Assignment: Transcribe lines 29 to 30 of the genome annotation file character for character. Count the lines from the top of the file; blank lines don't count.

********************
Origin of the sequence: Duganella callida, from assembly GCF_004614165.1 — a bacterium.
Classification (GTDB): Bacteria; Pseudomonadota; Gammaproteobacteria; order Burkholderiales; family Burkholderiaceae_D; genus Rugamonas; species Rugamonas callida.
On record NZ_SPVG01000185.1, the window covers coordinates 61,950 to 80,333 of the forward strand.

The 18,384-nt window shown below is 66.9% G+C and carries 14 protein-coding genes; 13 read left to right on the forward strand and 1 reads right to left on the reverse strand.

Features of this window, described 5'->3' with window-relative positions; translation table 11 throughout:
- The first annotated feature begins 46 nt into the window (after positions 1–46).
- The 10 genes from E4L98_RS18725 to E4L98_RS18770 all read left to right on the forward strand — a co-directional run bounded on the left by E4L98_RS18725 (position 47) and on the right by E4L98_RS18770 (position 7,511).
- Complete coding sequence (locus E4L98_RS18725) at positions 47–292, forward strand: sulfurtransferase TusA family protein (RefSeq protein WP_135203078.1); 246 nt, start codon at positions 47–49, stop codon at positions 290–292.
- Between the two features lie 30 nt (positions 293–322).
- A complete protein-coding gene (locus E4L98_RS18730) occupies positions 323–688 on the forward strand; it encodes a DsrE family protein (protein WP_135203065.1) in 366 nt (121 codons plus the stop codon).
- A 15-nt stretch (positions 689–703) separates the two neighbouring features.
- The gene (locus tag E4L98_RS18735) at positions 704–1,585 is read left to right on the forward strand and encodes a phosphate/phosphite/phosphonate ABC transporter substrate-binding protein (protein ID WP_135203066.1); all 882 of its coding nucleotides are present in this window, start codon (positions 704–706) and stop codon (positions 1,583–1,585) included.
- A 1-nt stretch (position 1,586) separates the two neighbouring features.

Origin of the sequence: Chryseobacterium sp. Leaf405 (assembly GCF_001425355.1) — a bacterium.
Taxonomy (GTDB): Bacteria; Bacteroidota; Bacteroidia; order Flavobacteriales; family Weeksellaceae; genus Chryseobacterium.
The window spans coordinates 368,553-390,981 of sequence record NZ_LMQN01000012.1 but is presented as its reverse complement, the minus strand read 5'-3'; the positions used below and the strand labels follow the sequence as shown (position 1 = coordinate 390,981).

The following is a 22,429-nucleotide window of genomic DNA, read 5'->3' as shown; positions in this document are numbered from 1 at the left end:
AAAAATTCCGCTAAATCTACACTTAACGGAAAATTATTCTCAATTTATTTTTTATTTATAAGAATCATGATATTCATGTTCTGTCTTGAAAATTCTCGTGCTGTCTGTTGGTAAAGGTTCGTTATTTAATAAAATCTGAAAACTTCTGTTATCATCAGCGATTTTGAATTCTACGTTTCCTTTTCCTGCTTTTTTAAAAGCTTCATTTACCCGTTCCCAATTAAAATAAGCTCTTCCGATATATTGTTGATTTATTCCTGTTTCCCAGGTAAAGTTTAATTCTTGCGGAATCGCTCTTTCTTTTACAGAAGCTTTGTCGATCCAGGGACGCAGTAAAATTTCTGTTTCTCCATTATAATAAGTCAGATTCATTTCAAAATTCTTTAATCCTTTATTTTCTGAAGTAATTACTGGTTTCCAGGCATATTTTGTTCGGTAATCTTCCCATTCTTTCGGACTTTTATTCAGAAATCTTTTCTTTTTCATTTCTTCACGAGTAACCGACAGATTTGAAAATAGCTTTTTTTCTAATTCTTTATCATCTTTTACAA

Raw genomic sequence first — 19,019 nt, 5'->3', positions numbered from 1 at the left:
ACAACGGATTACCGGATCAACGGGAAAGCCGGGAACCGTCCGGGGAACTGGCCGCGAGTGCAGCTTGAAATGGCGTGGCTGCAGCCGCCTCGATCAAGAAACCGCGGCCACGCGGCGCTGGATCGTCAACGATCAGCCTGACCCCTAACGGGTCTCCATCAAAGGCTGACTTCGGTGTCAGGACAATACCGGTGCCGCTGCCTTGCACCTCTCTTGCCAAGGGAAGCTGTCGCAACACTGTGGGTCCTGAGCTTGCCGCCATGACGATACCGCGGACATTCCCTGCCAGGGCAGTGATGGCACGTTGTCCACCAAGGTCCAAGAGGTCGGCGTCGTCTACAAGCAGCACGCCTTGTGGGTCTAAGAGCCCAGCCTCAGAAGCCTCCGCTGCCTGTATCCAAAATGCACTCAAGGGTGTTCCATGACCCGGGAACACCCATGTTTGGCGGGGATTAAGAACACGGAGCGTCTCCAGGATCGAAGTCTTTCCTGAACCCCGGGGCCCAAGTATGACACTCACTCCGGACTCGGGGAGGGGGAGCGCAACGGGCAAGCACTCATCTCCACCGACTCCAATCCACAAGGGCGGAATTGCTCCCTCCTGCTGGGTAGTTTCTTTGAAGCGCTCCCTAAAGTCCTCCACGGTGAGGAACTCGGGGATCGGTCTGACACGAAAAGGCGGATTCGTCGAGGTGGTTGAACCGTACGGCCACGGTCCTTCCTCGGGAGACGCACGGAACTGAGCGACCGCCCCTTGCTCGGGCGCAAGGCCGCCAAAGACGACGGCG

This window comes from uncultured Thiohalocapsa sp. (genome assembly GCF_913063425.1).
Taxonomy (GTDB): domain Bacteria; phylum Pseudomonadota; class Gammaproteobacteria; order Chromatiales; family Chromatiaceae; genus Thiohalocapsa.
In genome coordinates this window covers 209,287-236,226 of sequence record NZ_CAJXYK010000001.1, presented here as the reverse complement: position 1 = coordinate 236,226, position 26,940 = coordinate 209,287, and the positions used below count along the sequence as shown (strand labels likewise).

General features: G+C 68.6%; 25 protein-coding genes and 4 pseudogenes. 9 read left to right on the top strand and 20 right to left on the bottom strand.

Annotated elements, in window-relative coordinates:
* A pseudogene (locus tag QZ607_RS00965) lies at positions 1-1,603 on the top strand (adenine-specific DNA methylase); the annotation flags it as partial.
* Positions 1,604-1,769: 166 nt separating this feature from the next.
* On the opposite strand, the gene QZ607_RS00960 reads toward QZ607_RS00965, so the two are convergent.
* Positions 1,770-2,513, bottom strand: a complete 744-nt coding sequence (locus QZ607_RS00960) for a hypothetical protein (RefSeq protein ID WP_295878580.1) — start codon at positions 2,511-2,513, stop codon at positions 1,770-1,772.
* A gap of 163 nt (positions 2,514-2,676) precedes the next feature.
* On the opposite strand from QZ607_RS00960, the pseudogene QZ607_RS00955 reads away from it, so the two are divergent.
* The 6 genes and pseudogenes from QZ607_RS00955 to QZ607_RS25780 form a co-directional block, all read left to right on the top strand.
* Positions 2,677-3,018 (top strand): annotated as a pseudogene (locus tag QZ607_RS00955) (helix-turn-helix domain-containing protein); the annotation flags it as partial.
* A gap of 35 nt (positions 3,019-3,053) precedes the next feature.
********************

* Positions 1,770-2,513, bottom strand: a complete 744-nt coding sequence (locus QZ607_RS00960) for a hypothetical protein (RefSeq protein ID WP_295878580.1) — start codon at positions 2,511-2,513, stop codon at positions 1,770-1,772.
* A gap of 163 nt (positions 2,514-2,676) precedes the next feature.